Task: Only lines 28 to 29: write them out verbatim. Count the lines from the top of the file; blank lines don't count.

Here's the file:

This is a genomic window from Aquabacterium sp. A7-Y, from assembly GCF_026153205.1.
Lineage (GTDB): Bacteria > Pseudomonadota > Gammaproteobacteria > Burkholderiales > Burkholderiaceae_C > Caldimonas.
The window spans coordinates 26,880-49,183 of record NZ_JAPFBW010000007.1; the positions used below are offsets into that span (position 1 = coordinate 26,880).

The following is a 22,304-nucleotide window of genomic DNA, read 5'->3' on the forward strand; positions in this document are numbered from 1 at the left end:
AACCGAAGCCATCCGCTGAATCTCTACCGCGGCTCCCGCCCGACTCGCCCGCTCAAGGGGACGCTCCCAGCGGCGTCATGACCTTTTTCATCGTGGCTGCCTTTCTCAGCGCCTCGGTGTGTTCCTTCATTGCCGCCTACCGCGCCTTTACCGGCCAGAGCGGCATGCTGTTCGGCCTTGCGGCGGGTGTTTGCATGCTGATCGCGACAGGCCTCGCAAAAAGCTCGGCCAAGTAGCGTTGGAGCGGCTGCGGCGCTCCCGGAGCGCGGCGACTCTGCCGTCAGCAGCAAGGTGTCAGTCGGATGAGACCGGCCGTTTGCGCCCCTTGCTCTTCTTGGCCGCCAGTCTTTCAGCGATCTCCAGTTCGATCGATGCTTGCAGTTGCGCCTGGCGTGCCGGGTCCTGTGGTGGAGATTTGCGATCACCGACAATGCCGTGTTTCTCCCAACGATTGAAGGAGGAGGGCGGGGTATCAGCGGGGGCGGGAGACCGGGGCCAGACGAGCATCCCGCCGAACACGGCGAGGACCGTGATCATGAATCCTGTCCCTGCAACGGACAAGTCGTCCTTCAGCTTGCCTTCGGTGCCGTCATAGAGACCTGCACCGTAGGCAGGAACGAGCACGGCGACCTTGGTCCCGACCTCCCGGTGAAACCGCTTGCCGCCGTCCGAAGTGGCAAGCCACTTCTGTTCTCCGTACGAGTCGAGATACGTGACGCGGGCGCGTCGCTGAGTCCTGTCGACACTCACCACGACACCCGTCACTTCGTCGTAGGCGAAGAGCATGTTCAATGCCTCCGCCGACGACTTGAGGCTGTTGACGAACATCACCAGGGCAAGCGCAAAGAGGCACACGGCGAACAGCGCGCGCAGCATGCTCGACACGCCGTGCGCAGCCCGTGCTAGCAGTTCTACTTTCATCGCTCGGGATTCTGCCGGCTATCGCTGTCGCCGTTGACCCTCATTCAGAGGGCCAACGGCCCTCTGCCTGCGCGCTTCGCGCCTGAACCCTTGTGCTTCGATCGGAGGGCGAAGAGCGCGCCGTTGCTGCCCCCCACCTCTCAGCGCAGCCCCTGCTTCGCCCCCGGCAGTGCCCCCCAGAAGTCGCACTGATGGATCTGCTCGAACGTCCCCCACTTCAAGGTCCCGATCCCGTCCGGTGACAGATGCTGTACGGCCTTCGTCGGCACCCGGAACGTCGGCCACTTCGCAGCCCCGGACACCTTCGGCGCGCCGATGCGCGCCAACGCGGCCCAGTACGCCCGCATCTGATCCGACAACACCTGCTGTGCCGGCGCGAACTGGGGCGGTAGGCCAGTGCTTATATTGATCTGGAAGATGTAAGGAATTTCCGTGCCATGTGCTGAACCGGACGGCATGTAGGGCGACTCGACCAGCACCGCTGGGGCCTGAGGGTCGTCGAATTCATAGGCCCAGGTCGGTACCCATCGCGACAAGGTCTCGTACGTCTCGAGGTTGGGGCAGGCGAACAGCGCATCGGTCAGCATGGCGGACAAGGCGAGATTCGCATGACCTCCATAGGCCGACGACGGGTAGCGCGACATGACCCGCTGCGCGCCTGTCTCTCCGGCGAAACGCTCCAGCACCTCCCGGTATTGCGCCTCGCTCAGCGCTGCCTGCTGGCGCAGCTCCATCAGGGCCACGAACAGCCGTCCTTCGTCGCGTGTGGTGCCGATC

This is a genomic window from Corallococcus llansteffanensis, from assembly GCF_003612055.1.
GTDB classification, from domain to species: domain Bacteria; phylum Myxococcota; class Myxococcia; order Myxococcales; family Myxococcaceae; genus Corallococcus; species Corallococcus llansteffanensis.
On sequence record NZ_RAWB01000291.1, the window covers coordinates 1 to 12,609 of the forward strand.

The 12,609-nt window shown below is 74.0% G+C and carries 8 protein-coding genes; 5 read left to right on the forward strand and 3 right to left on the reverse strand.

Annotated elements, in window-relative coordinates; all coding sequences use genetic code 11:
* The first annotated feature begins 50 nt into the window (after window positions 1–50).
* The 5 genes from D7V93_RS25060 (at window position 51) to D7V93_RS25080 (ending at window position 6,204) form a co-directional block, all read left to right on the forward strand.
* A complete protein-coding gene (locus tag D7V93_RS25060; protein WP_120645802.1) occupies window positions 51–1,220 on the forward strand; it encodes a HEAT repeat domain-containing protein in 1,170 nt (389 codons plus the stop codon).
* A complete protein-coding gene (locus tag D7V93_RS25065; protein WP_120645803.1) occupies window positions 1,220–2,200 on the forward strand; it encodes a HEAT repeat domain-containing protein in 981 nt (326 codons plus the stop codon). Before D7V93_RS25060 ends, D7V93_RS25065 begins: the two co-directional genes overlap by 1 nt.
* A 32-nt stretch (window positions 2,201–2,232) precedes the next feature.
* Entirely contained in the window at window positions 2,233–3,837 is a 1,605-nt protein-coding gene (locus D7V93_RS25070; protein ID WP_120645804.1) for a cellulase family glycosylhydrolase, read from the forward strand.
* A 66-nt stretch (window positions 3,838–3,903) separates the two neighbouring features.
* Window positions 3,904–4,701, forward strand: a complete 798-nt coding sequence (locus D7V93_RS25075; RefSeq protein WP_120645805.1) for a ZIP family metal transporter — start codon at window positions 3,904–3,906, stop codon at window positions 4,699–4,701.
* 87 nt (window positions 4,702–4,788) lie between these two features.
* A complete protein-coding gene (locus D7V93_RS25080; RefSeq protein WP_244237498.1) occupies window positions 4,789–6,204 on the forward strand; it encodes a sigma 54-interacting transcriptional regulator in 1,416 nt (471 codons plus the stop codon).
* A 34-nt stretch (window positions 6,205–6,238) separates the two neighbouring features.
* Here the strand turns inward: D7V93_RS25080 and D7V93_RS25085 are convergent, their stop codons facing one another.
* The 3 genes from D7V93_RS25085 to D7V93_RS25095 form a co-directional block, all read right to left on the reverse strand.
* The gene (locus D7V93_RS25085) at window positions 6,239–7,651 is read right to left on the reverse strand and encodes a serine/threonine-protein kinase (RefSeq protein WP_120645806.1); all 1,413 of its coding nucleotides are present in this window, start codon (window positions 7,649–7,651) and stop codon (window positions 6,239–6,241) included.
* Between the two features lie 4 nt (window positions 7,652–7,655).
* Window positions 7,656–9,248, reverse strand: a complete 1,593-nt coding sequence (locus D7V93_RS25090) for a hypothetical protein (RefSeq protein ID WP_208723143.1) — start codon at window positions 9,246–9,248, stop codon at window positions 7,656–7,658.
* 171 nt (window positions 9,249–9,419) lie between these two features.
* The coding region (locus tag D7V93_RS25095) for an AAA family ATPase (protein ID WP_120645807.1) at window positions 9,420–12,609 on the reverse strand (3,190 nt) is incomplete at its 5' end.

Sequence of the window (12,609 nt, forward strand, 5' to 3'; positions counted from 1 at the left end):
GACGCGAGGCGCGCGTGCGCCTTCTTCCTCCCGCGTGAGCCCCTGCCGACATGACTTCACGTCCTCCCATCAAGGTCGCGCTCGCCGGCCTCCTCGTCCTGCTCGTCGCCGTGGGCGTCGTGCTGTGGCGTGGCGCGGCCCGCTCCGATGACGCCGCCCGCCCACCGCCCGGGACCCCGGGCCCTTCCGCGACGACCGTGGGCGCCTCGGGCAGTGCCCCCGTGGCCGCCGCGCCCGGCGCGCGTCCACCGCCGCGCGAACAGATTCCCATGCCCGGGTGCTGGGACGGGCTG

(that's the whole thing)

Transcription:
* The coding region (locus tag D7V93_RS25095) for an AAA family ATPase (protein ID WP_120645807.1) at window positions 9,420–12,609 on the reverse strand (3,190 nt) is incomplete at its 5' end.

Sequence of the window (12,609 nt, forward strand, 5' to 3'; positions counted from 1 at the left end):